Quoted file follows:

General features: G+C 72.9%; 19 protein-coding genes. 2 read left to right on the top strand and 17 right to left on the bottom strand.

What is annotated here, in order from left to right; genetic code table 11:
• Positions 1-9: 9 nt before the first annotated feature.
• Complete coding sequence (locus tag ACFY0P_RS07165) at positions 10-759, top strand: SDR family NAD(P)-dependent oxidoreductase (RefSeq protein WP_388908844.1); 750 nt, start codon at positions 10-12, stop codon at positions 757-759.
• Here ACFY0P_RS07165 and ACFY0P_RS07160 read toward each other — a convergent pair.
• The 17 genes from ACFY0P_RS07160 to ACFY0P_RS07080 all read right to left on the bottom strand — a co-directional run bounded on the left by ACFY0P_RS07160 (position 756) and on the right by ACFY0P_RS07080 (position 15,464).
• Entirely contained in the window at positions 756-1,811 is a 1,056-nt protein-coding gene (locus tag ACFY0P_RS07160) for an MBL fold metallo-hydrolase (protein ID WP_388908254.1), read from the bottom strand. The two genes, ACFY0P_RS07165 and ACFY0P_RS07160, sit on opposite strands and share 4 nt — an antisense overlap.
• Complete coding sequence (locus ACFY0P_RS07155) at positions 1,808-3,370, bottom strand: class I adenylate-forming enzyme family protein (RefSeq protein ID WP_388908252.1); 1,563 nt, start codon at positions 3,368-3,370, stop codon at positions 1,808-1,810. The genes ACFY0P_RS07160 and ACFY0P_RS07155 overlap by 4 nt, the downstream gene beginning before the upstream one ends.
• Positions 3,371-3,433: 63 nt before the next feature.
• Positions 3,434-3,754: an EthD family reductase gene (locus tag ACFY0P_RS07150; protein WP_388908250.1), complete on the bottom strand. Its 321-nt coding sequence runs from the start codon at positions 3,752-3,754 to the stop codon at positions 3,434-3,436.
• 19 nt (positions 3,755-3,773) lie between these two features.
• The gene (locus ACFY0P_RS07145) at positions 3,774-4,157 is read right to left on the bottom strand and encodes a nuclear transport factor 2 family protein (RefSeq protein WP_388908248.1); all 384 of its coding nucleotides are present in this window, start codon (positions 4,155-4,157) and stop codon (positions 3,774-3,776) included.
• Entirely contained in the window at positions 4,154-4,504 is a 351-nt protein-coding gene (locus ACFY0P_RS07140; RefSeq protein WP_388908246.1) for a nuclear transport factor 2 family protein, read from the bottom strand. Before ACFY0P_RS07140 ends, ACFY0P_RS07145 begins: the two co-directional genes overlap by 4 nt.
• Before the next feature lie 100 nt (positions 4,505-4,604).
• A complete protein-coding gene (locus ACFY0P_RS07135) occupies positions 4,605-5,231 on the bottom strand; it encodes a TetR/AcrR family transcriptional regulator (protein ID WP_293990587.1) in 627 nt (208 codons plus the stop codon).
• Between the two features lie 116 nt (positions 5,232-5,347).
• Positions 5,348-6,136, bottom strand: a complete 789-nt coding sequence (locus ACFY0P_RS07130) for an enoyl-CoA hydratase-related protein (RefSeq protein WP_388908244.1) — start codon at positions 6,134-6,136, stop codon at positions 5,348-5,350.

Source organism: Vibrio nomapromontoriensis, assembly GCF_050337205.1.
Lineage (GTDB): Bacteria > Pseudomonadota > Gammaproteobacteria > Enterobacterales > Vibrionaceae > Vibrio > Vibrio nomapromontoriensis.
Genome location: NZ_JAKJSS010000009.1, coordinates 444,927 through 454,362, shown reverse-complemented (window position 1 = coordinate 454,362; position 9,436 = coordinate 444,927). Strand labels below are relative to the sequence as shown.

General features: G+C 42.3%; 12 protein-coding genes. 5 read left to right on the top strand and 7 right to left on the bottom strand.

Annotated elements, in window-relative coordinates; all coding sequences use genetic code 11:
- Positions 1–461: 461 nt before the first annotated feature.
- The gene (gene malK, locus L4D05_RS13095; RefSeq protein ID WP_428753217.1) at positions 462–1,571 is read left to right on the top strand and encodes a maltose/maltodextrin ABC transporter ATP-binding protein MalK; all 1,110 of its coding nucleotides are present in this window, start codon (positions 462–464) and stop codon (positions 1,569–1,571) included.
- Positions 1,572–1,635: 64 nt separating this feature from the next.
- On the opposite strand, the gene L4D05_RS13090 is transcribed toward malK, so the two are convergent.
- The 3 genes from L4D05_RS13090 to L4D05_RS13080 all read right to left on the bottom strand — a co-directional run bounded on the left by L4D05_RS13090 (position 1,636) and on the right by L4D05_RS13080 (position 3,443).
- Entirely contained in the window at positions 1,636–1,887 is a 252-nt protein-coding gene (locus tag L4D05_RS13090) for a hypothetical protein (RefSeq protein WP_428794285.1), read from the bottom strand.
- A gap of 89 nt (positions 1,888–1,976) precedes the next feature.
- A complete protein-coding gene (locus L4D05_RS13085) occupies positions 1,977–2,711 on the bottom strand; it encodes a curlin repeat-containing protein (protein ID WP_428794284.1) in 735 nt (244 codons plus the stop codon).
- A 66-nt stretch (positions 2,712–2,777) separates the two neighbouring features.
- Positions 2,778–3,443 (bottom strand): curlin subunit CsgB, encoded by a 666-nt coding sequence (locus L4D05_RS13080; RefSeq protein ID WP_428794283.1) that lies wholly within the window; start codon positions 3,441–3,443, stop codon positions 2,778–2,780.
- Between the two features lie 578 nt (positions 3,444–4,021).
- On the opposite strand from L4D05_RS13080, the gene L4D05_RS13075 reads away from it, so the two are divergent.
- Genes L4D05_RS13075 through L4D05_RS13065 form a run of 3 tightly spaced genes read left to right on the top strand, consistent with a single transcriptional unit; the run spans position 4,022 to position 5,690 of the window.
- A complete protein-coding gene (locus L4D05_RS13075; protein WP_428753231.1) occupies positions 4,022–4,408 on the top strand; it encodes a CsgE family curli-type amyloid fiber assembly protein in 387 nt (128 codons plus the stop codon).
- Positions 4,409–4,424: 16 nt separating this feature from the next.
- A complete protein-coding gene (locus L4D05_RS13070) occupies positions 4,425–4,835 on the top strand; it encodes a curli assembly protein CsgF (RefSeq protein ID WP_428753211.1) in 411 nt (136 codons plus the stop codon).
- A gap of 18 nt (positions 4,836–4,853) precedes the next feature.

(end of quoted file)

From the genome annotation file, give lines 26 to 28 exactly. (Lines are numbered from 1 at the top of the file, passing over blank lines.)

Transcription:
- On the opposite strand, the gene L4D05_RS13090 is transcribed toward malK, so the two are convergent.
- The 3 genes from L4D05_RS13090 to L4D05_RS13080 all read right to left on the bottom strand — a co-directional run bounded on the left by L4D05_RS13090 (position 1,636) and on the right by L4D05_RS13080 (position 3,443).
- Entirely contained in the window at positions 1,636–1,887 is a 252-nt protein-coding gene (locus tag L4D05_RS13090) for a hypothetical protein (RefSeq protein WP_428794285.1), read from the bottom strand.